The state Education Department on Thursday released its 2007 preliminary list of schools that need improvement under the No Child Left Behind Act. This year's list is 15 names longer than 2006's — it grew from 47 schools to 62. That's largely because students had to meet higher math and reading benchmarks.
The benchmarks are designed to put the schools on track to have all their students proficient in reading and math by the year 2014. That is a nationwide requirement set by the No Child Left Behind law. Schools that fail to meet "adequate yearly progress” benchmarks for two or more years in the same area are classified as needing improvement. The schools face consequences ranging from allowing students to transfer to state takeovers. Fifty-five schools on the list are designated as Title I schools, meaning a school receives additional funding based on need. Because the list is preliminary, schools may appeal their placement on it. A final list will be released after that process. Sixteen schools in the Oklahoma City School District are included — 15 are Title I — and one school came off the list.
Achieving progressParker Elementary in Spencer, part of the Oklahoma City Public Schools district, was one of only two schools statewide to come off the list. The other was Western Heights High School. "It was not easy,” said Margaret Carter, principal of Parker. "You just have to hang in there. We've made gains in the past, but small ones.” Carter attributed the school's improvement to a variety of factors, including more frequent testing. Students take practice tests every week, and teachers then break down exact areas students need help in to develop individualized curriculums for them. Students graph their progress and set their own weekly improvement goals. Other efforts that have made a significant impact are student uniforms, teacher training through the help of a federal program, and mentors from Stonegate-Hogan, a commercial real estate firm in Oklahoma City, Carter said. Possibly the most important factor, though, was raising the expectations for low-performing students, she said. "You have to punch it up and let them reach, and inspire them to do great things,” Carter said. To come off the list, a school must meet or exceed "average yearly progress” benchmarks for two years in the same subject or criterion that got it put on the list in the first place. Of the 62 schools on this year's needs-improvement list, 23 met the benchmarks this year. Oklahoma School Testing Program, Grades 3-8 NCLB's Performance Benchmarks for Oklahoma 2007 Oklahoma Core Curriculum Tests Improvement Schools 2007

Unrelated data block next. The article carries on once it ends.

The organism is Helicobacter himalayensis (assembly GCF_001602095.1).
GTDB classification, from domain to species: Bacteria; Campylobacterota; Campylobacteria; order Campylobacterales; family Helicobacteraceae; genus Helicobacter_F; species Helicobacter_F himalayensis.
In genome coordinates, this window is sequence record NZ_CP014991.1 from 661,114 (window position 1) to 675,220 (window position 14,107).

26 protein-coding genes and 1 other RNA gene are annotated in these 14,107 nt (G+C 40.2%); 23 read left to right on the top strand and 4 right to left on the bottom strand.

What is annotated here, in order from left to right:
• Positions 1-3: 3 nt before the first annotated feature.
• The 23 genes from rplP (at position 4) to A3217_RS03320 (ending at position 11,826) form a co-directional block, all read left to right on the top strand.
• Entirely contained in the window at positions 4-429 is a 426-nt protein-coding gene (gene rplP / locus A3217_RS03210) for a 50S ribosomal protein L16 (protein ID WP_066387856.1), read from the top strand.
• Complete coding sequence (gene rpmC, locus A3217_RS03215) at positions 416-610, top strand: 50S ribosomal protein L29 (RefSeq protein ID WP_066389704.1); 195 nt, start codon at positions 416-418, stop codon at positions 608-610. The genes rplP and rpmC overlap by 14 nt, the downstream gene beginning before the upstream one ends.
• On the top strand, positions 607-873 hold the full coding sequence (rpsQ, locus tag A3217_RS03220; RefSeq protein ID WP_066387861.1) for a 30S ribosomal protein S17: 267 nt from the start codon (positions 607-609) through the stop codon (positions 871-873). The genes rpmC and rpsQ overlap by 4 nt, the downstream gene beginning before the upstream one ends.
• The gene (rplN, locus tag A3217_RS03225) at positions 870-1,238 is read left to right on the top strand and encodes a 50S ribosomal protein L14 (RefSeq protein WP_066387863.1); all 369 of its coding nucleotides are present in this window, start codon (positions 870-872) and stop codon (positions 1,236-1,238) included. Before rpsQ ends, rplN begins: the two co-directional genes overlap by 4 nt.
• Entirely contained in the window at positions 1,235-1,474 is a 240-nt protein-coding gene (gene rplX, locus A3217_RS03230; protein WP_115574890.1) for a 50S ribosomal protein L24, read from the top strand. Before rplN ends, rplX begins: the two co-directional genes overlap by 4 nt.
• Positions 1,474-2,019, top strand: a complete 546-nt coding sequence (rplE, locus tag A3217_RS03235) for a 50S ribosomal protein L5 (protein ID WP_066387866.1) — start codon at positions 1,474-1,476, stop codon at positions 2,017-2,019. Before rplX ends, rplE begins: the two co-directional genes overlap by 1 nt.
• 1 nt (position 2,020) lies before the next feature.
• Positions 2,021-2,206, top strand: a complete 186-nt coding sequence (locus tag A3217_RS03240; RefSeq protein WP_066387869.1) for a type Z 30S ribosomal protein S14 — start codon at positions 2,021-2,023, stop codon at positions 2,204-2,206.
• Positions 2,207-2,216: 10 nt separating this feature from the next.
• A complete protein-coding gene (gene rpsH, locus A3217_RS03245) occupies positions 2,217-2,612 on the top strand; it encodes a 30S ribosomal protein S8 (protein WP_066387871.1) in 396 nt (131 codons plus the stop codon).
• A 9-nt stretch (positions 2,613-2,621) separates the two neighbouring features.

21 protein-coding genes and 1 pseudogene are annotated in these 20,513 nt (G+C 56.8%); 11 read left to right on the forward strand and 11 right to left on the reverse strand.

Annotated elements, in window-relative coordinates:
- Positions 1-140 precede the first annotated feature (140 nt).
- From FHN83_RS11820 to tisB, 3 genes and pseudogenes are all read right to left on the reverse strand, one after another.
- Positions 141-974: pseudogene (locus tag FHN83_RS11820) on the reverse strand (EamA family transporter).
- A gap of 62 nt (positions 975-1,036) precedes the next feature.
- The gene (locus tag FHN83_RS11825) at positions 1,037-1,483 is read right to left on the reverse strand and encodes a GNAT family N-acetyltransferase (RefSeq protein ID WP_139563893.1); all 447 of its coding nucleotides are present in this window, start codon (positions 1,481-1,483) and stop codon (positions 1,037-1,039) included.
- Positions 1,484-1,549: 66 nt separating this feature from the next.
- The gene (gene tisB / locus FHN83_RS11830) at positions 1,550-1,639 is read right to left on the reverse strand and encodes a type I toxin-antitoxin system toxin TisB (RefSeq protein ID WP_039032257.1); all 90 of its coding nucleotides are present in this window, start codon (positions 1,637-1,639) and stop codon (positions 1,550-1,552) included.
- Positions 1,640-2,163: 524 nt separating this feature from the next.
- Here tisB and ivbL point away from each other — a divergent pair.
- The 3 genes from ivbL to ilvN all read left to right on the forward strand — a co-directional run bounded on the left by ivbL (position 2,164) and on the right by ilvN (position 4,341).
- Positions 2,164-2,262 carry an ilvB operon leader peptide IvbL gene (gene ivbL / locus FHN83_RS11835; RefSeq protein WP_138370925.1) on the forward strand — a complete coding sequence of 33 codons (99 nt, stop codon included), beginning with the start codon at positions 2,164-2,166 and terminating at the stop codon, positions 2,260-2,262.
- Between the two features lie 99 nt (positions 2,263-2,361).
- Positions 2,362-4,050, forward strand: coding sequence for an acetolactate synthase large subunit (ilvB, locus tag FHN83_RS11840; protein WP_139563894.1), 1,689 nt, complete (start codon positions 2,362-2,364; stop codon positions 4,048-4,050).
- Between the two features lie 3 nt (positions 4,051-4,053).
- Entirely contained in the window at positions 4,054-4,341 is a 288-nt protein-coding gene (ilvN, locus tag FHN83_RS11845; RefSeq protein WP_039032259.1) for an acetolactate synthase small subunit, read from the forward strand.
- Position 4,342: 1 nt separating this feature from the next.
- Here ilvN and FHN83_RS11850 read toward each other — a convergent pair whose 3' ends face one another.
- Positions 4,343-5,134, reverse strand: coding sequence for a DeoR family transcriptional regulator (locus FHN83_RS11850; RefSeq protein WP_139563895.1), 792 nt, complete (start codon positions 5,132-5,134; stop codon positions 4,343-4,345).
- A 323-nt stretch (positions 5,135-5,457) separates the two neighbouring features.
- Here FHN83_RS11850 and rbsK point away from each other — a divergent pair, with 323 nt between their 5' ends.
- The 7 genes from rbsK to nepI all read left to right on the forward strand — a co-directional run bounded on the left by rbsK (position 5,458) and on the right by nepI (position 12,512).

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School accreditationThe state board also approved accreditation recommendations for the 2007-2008 school year. Statewide, 528 public, nonpublic and CareerTech schools were accredited with no deficiencies; 53 were accredited with one deficiency; and 19 were accredited with deficiencies. However, none of the deficiencies are considered serious enough to detract from the schools' educational programs, and no schools lost their accreditation. In the Oklahoma City School District, 91 sites were accredited without any problems; four had one deficiency and one had multiple deficiencies. Those schools are: •F.D. Moon Academy for a 4-year-old class size that does not meet regulations. •Capitol Hill High School for fire drills that are not in compliance. •Classen High School of Advanced Studies for a science teacher teaching without the proper credentials or endorsement. •U.S. Grant High School for a science teacher teaching without the proper credentials or endorsement. •Oklahoma Centennial High School for English I and geography teachers teaching without the proper credentials or endorsement.
By the numbers•62: Number of schools statewide listed as needing improvement. •23: Number of those schools that met "adequate yearly progress” goals last year. •55: Number of schools on the list designated as Title I schools. •47: Number of schools on last year's list of schools needing improvement.